Oldest house on campus sees new life

  • bedroom
  • bathroom
  • diningroom
  • Scenes from the Lewis-Syford
  • kitchen
  • Photo tour of the historic Lewis-Syford House.
  • Syford House/Round Table event/Morrill Hall
  • Syford House/Round Table event/Morrill Hall
  • staircase

[column size=”one-half”]Cole Sartore sits on his front porch and watches the sunset.

This is nothing out of the ordinary for the junior anthropology major, and many students across the country. But when he notices the hitching post in front of the house, the ordinary drifts away and his mind is filled with images of people riding horses in the streets and grasslands surrounding the home.
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“It’s nice that [the hitching post] is around to give a perspective of how, in the span of things, not too long ago people were riding their horses down the street right in front of this place,” Sartore said.

Sartore’s mind is often filled with images of the past, which comes as a natural side effect to living in the oldest structure on the University of Nebraska-Lincoln campus.

Sartore and his four roommates live in the Lewis-Syford House, which was built in 1878 and is the third oldest house in Lincoln. Sartore can’t help but be inspired by the home.

[column size=”one-half”]“Some evenings it’s quite awe-inspiring to see it … and it’s just really nice to see it still standing,” Sartore said.

A lack of records makes it impossible to find a specific date the house was built, but census data indicates it was first inhabited by Reverend Elisha Lewis in 1878. The Lewis family owned and lived in the house until 1904 when the property was sold to DeWitt N. Syford. The Syfords maintained ownership until Constance, last remaining Syford, donated the property to the State Historical Foundation upon her death in 1965.
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A Daily Nebraskan reporter talked to former State Historical Society director Marvin Kivett about the house in 1967.

“Our goal is to preserve this house for the future,” Kivett said. “It is the oldest remaining landmark on the University campus.”

The article also mentioned how old landmarks on the campus had been all but eliminated in the years leading up to its publication.

“In spite of this flurry of change, the old Syford home still stands, destined to link the past with the present,” the article said.

[column size=”one-half”]One of Sartore’s roommates, Jeremy Payne, thinks that statement rings true even 47 years after the DN article.

“There are so many little things about the house that remind you of how old it is,” Payne said. “And that makes the experience of living on-campus even better.”

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The Historical Foundation did little with the house after acquiring it. They housed some of their staff at the home before eventually leasing it to the University, who used it as offices for several years.

Eventually, the Kinder-Porter-Scott Foundation bought the house and attempted to turn it into a school for autistic children. That foundation put the house up for sale again after the City Council denied their bid to start the school. Then, in January 2013, the Sartore family purchased the home.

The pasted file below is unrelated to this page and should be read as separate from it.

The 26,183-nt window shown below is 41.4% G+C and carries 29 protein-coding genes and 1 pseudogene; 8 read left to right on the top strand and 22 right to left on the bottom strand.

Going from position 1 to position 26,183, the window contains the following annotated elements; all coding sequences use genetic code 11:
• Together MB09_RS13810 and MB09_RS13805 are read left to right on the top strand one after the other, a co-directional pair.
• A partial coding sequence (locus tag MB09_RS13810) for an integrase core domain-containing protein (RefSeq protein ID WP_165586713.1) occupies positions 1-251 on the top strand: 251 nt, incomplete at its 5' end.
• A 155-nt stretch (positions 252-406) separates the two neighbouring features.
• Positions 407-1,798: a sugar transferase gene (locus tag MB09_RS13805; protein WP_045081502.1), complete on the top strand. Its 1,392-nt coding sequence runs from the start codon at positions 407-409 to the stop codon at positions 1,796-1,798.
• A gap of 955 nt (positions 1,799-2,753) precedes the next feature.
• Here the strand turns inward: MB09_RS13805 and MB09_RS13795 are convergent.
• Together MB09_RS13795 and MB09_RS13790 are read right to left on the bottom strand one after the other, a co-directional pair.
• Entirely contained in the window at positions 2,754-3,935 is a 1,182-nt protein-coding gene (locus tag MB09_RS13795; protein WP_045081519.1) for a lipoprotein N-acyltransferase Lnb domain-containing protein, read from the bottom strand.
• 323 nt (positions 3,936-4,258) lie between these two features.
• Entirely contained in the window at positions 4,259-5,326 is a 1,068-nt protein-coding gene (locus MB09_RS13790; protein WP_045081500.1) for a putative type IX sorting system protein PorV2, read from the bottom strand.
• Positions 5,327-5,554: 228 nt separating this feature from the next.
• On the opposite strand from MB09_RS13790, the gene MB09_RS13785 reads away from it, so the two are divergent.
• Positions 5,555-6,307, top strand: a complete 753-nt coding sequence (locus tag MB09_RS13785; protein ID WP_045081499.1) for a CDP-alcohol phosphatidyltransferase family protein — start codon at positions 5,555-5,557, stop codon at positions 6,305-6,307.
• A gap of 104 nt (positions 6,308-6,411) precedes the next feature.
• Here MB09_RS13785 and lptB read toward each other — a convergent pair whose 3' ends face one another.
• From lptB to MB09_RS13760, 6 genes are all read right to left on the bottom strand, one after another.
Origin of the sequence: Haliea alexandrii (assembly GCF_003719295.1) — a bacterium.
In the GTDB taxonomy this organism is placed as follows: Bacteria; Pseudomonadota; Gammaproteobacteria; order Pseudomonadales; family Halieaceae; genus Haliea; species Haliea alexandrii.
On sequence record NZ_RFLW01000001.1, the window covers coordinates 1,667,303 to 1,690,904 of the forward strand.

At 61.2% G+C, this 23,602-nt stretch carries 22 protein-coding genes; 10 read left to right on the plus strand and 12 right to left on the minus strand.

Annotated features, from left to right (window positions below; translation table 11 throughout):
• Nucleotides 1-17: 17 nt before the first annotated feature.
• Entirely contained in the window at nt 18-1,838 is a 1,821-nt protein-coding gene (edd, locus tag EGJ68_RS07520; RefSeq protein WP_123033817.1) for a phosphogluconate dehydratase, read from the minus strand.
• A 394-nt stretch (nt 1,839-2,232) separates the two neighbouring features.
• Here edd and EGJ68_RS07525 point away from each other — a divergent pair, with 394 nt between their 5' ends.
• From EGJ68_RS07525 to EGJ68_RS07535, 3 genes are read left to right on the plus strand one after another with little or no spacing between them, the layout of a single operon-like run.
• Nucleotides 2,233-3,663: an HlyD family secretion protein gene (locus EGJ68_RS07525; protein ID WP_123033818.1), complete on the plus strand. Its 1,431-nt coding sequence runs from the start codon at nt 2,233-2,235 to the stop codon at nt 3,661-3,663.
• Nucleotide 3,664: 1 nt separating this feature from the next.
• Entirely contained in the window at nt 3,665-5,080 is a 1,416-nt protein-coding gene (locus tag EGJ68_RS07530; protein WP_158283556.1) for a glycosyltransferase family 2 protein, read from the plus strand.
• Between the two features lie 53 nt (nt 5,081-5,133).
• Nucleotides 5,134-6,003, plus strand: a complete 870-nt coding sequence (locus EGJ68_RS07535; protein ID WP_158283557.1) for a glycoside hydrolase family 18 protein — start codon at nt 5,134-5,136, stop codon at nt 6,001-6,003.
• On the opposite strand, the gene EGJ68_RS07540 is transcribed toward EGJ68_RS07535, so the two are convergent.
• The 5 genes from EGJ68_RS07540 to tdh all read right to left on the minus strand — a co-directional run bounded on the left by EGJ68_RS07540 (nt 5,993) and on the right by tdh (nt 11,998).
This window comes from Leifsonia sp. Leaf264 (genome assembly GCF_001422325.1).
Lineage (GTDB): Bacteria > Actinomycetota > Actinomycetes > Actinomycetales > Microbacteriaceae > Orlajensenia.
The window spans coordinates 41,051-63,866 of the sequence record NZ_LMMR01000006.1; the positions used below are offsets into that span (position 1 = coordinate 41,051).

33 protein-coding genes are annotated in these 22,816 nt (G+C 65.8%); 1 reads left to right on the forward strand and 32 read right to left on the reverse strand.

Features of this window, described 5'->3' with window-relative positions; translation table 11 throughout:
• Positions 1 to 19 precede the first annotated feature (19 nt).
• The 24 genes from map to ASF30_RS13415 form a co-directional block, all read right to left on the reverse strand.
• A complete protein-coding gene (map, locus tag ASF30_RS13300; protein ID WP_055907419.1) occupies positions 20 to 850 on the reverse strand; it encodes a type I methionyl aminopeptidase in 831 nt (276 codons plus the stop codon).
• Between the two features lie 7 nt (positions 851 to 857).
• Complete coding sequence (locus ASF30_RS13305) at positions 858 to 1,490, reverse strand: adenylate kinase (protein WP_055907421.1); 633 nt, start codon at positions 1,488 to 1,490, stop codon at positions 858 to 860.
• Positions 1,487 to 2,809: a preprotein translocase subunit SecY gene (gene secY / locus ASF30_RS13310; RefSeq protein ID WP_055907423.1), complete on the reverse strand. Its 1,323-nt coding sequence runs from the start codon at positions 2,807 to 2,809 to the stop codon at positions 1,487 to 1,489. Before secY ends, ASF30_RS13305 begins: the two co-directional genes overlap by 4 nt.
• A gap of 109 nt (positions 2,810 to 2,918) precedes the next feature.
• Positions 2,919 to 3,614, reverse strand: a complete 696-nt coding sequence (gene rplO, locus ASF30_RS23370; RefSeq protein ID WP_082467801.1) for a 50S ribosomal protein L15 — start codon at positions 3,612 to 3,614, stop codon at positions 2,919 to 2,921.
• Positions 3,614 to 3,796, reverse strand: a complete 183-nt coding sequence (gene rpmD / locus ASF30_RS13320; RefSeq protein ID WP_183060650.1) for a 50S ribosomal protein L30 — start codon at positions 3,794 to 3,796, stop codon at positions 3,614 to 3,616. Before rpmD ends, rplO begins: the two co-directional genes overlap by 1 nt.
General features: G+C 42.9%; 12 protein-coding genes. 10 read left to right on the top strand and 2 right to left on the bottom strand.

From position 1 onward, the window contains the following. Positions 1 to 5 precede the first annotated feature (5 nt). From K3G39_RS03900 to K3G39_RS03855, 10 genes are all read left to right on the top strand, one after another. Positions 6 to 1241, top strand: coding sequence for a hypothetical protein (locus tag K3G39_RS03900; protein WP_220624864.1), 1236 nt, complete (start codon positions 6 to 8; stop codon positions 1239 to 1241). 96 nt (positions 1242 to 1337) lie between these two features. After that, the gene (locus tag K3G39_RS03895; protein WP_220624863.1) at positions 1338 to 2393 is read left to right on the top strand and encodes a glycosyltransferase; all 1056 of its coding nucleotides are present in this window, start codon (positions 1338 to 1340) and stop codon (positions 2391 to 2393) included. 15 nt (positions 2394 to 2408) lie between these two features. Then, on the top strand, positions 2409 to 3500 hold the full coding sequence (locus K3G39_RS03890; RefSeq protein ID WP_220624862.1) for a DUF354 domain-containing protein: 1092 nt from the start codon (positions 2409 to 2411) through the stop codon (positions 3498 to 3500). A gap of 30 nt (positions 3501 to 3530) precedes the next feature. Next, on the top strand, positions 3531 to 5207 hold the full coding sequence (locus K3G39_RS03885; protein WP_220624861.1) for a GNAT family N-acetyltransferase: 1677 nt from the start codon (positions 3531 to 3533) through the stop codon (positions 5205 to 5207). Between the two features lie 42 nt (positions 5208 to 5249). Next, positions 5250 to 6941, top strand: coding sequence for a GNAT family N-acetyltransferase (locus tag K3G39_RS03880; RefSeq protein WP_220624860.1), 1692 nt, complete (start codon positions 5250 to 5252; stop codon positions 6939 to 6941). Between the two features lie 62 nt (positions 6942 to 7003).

Sartore was in his second semester living in the dorms and was considering his living arrangements for the next year.

“I thought, ‘how cool of a place to live’” Sartore said.

After some discussion, Sartore was able to convince his family to buy the property.

Cole is the son of renowned National Geographic photographer Joel Sartore, and together the family has restored a number of old properties in southeast Nebraska.

This one, however, was the most daunting.

“You probably could have lived in it, but it wouldn’t have been a fun place to live,” Sartore said.

The list of problems included leaking water into the second floor, holes in the first floor ceiling as a result of water damage, a deteriorating limestone foundation and a toilet that was mysteriously placed in the kitchen.

[column size=”one-half”]The Sartores worked nearly every day over the summer of 2013 to get the house inhabitable before Cole went to start his sophomore year. When it was complete, Sartore said he felt a sense of accomplishment.

“The workmanship is really what we enjoy seeing and fixing up so future generations can see it as well,” Sartore said.

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Payne said the building still shows its age even after the renovations, but that can be a good thing.

“When I walk around I feel like I’m in a museum as opposed to the dorms where I feel like I am walking around a prison,” Payne said.

The public has taken notice of the historic value of the home, naming the house to the National Register of Historic Places and designating it as a Historic Landmark.

But Sartore is, perhaps, the person who most appreciates the antique home.

“The greatest memory of this ongoing process is keeping this place around for future generations,” Sartore said. “We don’t want it to be lost to time.”

The Lewis-Syford house is going to be in the care of the Sartore’s for many years to come according to Cole, who says the family plans to continue renting the house to students. So while the building has seen 140 years of history, it is important to remember that everything on campus is seen through the youthful eyes of the college student.

“My favorite part about living here is waking up five minutes before class and still being on time,” said Sartore.

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